I Have to Change Course
So we and our elaborately evolving computers may meet each other halfway. Someday a human being, named perhaps Fred White, may shoot a robot named Pete Something-or-other, which has come out of a General Electric factory, and to his surprise see it weep and bleed. And the dying robot may shoot back and, to its surprise, see a wisp of gray smoke arise from the electric pump that it supposed was Mr. White's beating heart. It would be rather a great moment of truth for both of them.
Phillip K. Dick
I'VE BEEN LOOKING OVER the comments you made to the first post in this series, and they really leave me with more questions than answers.
My intent, in asking for people's gut responses about socialism, was to try to construct a sort of man-in-the-street definition of the term, in order to start a conversation about where we get our ideas about things like socialism, and how and why those ideas differ, if they do, from more formal definitions.
Let me be clear—you did exactly what I asked you to do, and I'm grateful.
But I'm also surprised.
I must admit that your responses don't exactly fit my plan:
They're all over the map—from "bureaucracy" to "freedom", from "lack of innovation" to "honesty", from "unions" and "poverty" to "Lenin" and "Luxembourg".
They tend to be biased—that's not a criticism, by the way: just an observation. There's very little space between how you "define" socialism, and whether you "like" socialism.
What I mean by this is that if I were to take out all the judgments, like "it won't work" for just one example, and simply look at the definitional aspects in each case, it would be easy to tell, just from the definitions alone, who likes the idea of socialism and who doesn't.
Again, there's nothing wrong with that—it simply surprised me, and didn't fit in with my original plan.
Which means we're on to something: though I'm not sure quite what, yet.
So, (at least from this tiny sample) it seems people have wildly varying ideas of what socialism is, and their definition of socialism is heavily informed by whether they like the idea or not (or vice versa?)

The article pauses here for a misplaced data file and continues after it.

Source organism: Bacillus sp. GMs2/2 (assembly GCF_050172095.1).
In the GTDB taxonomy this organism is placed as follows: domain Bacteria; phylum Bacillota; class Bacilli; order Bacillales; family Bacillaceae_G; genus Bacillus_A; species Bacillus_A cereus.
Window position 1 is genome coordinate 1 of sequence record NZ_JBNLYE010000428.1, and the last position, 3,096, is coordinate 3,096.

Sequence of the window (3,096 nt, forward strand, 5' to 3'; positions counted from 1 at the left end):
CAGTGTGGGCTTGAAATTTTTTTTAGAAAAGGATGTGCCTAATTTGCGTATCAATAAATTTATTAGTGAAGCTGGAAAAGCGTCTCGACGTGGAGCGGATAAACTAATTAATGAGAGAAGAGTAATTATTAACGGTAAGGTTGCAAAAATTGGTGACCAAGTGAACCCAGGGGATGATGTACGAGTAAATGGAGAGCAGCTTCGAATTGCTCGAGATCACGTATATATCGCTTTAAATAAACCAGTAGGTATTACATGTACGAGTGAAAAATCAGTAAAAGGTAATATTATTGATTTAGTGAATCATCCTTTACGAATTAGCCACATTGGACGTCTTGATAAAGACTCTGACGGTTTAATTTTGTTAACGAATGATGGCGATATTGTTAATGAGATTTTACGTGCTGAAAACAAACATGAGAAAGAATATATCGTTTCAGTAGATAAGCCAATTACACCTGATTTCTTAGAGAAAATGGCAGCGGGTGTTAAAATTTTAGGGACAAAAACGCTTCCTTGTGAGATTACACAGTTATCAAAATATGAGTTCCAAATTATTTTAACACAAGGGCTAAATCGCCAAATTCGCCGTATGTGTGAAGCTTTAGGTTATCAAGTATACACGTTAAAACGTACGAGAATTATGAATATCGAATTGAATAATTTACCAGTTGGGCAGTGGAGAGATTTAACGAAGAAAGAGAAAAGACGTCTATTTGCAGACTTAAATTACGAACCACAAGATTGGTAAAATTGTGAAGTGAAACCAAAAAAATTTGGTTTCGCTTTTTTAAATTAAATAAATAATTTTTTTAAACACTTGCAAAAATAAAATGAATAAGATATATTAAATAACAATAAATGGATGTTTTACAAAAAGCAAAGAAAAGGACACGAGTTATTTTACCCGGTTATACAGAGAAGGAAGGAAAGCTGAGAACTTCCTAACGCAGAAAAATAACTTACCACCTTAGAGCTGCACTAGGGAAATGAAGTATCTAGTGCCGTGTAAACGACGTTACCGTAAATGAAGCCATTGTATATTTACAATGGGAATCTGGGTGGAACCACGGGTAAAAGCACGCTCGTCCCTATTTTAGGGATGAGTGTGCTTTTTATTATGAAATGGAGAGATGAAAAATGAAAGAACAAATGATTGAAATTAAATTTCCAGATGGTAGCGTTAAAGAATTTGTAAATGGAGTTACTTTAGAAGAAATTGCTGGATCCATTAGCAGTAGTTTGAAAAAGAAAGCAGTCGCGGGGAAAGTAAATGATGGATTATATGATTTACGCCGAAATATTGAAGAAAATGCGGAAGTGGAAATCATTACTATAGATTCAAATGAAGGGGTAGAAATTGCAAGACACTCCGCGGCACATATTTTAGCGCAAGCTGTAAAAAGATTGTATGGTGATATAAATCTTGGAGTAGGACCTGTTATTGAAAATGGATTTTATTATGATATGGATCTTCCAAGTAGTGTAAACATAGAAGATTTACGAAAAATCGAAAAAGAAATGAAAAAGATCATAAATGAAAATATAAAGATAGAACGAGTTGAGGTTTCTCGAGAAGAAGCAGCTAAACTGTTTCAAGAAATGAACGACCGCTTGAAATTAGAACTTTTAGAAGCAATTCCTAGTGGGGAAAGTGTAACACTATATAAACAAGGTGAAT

Which means, if you think about it, that the people who don't like socialism dislike something different than the people who do like socialism like.
In other words, it's not really possible to say they disagree.
It's as though I thought a hamster was something like a wild bull elephant, and you thought a hamster was something like a goldfish.
If I then argued that a hamster would not make a good pet, and you argued that it was almost the perfect pet, we wouldn't really be disagreeing at all—we'd simply be talking about different things.
This is getting interesting, so I'm going to try to follow it up with some more questions.
Bear with me on this part: it's the first time I've tried to set up a poll on the site, so I may need to tinker a bit before I get the kinks out.
But the idea is that I'll present some questions designed to probe more deeply into this definitional gap, and then see where that leads us.
Please answer the poll questions as they appear, and leave any other comments you think might help.
You can start by taking three seconds to click here, and complete the sentence: "The greatest amount of government involvement in society I would be comfortable with is..."
With your help, we may make sense of this whole thing yet.
At least, that's what I think today.